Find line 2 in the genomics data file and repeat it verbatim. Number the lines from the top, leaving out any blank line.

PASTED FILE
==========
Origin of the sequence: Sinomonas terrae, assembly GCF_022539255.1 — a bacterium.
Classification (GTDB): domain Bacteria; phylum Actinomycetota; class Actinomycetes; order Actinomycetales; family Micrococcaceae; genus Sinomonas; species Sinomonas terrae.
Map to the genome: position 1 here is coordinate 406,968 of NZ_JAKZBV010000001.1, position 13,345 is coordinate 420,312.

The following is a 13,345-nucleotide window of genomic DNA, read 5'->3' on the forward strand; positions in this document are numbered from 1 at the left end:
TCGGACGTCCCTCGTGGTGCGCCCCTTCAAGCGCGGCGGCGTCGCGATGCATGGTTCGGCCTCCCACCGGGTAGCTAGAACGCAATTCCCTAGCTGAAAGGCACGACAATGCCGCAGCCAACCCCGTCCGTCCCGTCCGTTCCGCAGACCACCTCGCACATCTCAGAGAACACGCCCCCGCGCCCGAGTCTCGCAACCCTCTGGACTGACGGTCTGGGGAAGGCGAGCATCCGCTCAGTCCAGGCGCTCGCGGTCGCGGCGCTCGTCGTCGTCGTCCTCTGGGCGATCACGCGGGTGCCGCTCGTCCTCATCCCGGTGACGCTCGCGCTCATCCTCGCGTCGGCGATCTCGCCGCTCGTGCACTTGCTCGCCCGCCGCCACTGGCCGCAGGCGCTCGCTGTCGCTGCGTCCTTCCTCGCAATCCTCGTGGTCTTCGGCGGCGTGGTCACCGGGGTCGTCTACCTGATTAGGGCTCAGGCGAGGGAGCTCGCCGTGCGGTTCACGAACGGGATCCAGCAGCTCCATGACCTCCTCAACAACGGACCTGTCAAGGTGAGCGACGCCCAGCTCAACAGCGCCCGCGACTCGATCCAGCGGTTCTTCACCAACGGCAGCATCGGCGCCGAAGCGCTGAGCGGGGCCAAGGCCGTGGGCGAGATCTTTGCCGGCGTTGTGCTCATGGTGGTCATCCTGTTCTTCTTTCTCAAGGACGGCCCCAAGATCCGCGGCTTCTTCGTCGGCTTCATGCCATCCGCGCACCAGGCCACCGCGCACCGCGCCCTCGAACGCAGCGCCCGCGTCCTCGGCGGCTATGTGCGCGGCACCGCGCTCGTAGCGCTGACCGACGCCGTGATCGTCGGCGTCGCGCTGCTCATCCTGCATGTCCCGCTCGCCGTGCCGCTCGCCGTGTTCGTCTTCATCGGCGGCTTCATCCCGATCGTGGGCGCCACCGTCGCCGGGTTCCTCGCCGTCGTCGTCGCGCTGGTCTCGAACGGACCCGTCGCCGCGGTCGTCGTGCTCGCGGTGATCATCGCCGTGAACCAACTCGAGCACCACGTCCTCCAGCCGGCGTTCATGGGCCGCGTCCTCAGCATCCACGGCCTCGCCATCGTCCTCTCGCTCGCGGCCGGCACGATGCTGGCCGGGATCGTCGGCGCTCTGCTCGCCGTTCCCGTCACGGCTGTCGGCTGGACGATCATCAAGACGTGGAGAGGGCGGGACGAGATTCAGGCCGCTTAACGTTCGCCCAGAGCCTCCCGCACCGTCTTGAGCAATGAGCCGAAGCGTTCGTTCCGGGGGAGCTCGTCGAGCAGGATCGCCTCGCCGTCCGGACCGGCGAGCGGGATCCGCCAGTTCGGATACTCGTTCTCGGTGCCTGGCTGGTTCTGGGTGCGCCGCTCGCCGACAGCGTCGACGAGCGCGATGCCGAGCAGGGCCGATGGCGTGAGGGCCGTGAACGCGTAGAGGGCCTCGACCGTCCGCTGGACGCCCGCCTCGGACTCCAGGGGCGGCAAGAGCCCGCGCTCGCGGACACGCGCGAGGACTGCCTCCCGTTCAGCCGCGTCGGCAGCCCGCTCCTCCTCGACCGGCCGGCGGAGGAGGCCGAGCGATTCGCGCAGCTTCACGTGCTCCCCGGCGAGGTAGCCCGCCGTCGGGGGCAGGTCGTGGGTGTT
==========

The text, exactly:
Classification (GTDB): domain Bacteria; phylum Actinomycetota; class Actinomycetes; order Actinomycetales; family Micrococcaceae; genus Sinomonas; species Sinomonas terrae.